This is significantly easier than having to prove beyond a reasonable doubt, which is required for a conviction at trial. These hearings give the accused an opportunity to challenge the government’s case theory and cross-question their witnesses. These hearings might push the government to suggest settling by revealing the case’s strengths and weaknesses to both sides. Though, preliminary hearings only happen in felony cases, not for misdemeanors.

The Trial and Potential Punishment

If both parties cannot agree on a settlement, then the case goes to a jury trial, as guaranteed by the U.S. Constitution. A jury of citizens reviews the evidence and decides if the accused is guilty beyond a reasonable doubt. If they are found guilty, they are convicted. If not, they are acquitted. Once found guilty or after a guilty plea, the accused is sentenced.

In plea agreements, the accused is aware of the terms beforehand. The judge approves the agreement the parties reach. But after a jury verdict, the judge decides the punishment.

Most defendants facing non-violent misdemeanors get put on probation rather than going to jail upon being convicted. On the other hand, the court often agrees to impose formal probation for non-violent felony offenders or for those with clean records.

The judge picks a punishment term from a low, medium, and high term for each conviction, per the Penal Code. For example, a crime might have a “2-3-5” punishment, showing that the judge selects a two-, three-, or five-year prison sentence after reviewing the case’s factors. Misdemeanor sentences are capped at one year in county jail, while felonies could require at least 16 months in prison.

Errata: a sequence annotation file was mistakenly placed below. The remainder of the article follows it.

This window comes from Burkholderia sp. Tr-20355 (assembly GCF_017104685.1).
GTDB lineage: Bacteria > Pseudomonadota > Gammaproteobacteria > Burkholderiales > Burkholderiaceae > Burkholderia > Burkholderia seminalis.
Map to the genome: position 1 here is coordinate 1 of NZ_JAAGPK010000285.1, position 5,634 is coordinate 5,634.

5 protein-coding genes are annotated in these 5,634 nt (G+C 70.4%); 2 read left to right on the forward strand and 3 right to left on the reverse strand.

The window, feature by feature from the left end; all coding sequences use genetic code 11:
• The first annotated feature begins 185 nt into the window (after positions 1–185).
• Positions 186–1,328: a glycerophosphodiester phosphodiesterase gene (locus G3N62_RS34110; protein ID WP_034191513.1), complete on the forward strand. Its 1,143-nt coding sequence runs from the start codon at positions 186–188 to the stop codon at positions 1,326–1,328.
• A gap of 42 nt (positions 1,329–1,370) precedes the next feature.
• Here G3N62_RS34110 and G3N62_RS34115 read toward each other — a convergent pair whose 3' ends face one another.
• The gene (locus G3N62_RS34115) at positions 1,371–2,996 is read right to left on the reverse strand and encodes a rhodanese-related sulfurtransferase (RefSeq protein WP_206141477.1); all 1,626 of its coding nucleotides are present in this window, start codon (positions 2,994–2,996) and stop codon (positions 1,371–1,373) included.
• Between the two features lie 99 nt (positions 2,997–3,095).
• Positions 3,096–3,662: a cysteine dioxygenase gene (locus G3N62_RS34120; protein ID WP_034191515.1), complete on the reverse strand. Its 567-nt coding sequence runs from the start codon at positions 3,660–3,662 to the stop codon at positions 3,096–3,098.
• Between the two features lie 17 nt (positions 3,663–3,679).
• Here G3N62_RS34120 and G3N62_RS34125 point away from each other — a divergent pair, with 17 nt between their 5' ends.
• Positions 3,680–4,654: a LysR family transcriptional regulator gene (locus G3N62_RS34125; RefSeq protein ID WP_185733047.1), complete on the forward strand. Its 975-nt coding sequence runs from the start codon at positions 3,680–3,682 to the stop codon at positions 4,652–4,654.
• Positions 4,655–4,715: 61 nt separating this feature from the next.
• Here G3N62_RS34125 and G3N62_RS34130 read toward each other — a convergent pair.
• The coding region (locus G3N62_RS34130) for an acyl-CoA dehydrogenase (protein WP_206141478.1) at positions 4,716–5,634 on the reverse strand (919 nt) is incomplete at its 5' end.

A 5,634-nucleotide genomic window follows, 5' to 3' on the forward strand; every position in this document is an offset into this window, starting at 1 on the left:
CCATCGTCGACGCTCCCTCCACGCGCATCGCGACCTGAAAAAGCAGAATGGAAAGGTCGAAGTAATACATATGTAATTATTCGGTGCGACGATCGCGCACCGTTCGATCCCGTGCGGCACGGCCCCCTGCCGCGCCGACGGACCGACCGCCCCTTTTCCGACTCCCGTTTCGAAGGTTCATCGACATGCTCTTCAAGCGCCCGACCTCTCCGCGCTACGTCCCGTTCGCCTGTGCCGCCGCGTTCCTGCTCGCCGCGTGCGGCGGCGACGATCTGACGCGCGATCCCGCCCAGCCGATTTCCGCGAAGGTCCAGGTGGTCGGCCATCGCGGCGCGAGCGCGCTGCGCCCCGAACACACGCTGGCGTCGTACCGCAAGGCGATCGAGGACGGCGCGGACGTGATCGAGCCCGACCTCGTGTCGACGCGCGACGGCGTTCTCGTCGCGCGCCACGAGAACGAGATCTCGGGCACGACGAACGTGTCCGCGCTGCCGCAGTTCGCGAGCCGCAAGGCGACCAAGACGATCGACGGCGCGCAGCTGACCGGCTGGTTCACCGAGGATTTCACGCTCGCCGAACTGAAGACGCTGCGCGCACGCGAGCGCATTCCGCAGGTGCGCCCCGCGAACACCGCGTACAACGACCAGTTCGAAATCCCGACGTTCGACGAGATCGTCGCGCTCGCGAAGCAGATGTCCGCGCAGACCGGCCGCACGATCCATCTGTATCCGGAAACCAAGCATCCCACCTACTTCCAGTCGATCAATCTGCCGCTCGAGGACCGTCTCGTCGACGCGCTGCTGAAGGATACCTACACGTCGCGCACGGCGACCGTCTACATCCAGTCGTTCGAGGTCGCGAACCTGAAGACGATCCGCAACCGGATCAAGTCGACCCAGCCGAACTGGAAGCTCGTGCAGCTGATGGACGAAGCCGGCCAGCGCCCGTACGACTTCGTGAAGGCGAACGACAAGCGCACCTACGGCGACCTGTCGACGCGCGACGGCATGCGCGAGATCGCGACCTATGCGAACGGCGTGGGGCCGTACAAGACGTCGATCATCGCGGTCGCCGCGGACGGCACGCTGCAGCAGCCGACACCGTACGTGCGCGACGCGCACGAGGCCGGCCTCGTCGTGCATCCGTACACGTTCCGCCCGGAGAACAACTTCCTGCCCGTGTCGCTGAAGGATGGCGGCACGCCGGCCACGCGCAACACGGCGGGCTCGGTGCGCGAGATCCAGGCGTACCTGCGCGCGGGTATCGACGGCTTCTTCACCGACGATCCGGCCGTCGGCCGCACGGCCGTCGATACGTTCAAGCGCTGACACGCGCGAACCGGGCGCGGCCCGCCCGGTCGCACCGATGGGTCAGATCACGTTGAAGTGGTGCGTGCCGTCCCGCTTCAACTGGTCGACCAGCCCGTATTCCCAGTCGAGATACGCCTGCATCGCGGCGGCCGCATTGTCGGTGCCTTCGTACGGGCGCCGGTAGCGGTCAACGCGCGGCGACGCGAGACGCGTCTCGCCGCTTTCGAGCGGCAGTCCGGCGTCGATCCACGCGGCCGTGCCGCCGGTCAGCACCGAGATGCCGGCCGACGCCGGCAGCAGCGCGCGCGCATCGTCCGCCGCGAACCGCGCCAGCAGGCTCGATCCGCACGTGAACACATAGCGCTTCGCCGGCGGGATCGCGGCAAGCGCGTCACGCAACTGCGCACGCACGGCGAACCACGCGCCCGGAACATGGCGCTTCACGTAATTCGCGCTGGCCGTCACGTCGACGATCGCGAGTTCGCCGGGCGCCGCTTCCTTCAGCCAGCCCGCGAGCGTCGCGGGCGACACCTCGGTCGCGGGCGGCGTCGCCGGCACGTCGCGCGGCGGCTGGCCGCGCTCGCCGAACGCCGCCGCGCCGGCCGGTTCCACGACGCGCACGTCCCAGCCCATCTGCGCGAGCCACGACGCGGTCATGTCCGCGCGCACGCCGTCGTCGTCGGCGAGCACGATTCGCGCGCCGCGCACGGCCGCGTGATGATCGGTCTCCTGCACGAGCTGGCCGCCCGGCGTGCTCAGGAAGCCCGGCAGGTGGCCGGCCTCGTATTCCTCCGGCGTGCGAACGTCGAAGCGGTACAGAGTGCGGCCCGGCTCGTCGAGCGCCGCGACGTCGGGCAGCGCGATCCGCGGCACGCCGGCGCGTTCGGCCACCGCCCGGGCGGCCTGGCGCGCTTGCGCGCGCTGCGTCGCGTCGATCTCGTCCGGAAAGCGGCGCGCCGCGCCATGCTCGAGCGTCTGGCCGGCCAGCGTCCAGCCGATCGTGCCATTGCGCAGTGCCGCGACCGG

After the Conviction

Defendants given probation, either via a misdemeanor or felony guilty verdict, often need to meet certain obligations, like community service, counseling, anger management programs, and paying fines. Courts set progress report dates to ensure the defendant is complying with these obligations.

While many defendants represent themselves on these occasions, some prefer to hire attorneys, particularly when they have not complied with what was expected of them. When a defendant does not stick to the terms and conditions of their probation, the judge might decide there has been a violation and add more penalties. Defendants accused of probation violation have a right to a formal hearing. Here, the government needs to prove that the defendant violated the terms.

How an Experienced San Diego Defense Attorney Can Help You

As you can see, the criminal investigation and court processes are highly complex, and no two cases are alike. From reporting a crime to the end of a case, the entire legal process can take anywhere from a month or two to years. Having a skilled San Diego defense lawyer with you every step of the way can help make sure that the outcome of your case is as favorable as possible.

With a commendable career that goes beyond three decades, attorney James N. Dicks of jD Law Criminal Defense Attorneys carries a fantastic legal track record. He has the distinction of being a Certified Criminal Law Specialist, an acknowledgment granted by the California Board of Legal Specialization. His unique insight, gained from his experience as an investigator with the Los Angeles Police Department, sets him apart, too.

Have You Been Accused of a Crime in San Diego?

If you are facing criminal charges in or near San Diego, do not hesitate to reach out to jD Law Criminal Defense Attorneys. We are here to explore your legal options, protect your rights, and fight for your freedom. For a free consultation, call (760) 630-2000 today.